The following posts are part of a document written by LK and myself on what has been happened when we gathered to listen.
Ten of us sat around a campfire one warm Arizona evening. We had gathered there with no purpose other than to wait on God and listen to what He wanted to say to us. This was the first of three days of gathering to listen together in the city of Globe, Arizona.
For a while, we waited in silence. Then D.B. spoke.
"I just saw a couple of pictures," he said. "The first was of an old Native American leader sitting in the center of a fiery medicine wheel. He was placing a curse on our city. When I asked the Lord why he would do that, He showed me a picture of Native American women and children being thrown down a mineshaft. The old man was overwhelmed with grief and didn’t know what to do except to call on his ancestral spirits for vengeance.
"The second picture was of a house that I recognized as one just a few streets from where I live. It's a very ordinary house to look at from the outside but I saw it has two basements, connected by an elevator. And in the lowest basement is a swimming pool. There is even an underground passage that leads to the next-door house. In the picture, which looked as though it took place in the 1960s and 70s, there were people I recognized, but much younger. They were partying, doing drugs, wife swapping. It was a very debauched scene."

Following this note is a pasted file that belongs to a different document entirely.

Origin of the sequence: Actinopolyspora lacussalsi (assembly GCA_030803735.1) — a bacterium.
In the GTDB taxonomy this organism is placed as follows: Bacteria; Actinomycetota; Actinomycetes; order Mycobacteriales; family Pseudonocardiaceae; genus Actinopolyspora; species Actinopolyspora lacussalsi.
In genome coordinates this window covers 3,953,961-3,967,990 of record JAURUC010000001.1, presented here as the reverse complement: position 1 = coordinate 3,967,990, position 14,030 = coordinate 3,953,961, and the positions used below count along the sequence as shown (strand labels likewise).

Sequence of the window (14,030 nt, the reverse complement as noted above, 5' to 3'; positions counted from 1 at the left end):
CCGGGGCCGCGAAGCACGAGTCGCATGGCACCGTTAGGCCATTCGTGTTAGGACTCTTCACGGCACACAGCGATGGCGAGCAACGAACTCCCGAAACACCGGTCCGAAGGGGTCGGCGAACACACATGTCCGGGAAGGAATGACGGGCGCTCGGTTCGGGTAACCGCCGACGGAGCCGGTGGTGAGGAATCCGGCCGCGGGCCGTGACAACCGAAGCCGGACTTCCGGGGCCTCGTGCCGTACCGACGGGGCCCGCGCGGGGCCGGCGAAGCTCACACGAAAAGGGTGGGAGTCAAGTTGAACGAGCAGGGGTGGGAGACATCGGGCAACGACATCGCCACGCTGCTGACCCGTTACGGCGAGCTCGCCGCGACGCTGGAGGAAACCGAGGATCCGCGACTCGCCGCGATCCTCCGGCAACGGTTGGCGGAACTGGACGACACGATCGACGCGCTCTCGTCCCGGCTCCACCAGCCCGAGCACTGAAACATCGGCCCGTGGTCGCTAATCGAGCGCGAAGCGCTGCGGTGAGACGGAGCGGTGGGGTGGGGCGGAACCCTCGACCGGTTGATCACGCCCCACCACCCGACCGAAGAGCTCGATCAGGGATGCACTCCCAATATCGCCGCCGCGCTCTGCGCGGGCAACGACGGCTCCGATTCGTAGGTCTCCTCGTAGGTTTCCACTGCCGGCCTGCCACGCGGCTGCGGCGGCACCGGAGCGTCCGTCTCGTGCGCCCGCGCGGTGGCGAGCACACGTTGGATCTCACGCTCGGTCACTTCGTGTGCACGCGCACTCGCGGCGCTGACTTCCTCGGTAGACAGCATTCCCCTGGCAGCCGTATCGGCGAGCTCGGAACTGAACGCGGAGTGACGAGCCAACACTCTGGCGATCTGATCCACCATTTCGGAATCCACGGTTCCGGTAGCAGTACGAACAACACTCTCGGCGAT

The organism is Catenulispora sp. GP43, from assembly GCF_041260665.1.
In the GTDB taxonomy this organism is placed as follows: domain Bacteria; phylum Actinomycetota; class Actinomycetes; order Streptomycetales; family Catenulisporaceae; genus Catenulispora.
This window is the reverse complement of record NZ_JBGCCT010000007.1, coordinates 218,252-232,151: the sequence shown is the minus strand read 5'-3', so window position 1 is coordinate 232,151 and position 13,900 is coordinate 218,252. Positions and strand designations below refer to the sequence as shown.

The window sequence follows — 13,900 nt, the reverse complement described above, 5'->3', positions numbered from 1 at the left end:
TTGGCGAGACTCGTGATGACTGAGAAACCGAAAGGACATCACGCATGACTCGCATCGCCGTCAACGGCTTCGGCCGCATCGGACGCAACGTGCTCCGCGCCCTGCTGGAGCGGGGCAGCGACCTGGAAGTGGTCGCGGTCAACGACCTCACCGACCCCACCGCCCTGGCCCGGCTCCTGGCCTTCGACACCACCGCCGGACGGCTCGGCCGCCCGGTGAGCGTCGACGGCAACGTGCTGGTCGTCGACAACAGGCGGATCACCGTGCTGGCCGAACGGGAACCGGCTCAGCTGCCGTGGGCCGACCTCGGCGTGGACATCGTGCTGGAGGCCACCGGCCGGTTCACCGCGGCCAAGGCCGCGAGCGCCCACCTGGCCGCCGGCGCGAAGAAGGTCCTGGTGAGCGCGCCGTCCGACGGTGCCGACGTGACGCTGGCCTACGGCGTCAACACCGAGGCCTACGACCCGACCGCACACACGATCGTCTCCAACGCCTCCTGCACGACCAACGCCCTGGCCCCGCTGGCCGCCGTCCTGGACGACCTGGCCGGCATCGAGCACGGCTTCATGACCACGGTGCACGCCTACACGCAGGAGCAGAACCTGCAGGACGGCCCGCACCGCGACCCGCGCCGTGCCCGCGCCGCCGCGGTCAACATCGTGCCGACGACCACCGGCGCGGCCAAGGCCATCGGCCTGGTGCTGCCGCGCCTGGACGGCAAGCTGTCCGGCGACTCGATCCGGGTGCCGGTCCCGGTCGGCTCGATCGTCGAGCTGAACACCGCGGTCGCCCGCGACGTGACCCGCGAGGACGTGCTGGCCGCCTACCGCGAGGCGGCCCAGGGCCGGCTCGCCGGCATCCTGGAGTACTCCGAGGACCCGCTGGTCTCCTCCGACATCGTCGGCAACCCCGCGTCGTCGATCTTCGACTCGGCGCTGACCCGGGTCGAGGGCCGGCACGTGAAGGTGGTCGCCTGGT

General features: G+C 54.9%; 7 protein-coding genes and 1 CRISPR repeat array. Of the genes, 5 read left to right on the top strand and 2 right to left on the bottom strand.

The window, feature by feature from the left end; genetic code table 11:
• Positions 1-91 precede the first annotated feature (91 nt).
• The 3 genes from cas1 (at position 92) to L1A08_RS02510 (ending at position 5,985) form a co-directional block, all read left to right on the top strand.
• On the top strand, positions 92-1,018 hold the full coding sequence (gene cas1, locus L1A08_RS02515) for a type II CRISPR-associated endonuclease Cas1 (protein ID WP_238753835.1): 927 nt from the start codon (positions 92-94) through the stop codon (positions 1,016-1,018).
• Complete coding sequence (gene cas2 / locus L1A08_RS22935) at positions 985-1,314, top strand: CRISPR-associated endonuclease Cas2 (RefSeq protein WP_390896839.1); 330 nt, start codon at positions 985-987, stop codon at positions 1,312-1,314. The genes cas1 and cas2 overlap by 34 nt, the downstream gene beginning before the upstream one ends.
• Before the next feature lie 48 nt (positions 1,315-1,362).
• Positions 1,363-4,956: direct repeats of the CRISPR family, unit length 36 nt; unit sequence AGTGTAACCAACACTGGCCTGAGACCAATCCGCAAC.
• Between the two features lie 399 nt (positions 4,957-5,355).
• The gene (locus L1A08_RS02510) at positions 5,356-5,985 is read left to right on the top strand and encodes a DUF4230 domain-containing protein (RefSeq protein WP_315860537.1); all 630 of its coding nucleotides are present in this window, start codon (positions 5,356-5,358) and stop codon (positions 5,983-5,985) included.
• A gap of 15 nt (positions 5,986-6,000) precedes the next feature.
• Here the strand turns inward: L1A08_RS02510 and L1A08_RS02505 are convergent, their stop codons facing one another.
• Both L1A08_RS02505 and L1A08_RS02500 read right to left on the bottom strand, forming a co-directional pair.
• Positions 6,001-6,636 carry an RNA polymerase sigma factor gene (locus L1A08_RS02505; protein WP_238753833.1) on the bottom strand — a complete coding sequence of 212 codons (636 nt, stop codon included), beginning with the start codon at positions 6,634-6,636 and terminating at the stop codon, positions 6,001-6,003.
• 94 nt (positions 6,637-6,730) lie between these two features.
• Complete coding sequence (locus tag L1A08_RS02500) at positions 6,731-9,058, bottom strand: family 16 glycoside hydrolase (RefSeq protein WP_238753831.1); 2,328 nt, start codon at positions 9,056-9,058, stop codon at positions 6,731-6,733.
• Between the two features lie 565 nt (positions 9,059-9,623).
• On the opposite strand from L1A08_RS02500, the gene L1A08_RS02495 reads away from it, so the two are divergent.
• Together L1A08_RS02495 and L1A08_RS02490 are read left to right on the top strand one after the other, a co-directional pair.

What were we to make of these pictures? Were they just D.B.'s imagination? By now we had learned to trust God speaking to people, and so we took them seriously.
Earlier, D.B. had briefed us on the city of Globe, a small town of 7,000 inhabitants on the edge of a Native American reservation. On the reservation, there is a place called Apache Leap, a 200-foot sheer cliff. Its name comes from the story that when the town was first settled, the pioneers took many of the native women and children and threw them off that cliff to be dashed on the rocks below.
The main industry, copper mining, had experienced a downturn over the years. The small, blue-collar town had experienced some economic depression for quite some time. In the midst of all this, D.B. runs a coffee shop—one of the few alternatives to bars in town. He is on the city council and has formed friendships with many of the local people. He told us that many murders take place on the Native American reservation and in Globe. In fact, just a few months before our arrival in Globe, several high school students had committed suicide – four of them were about to graduate.
To be continued…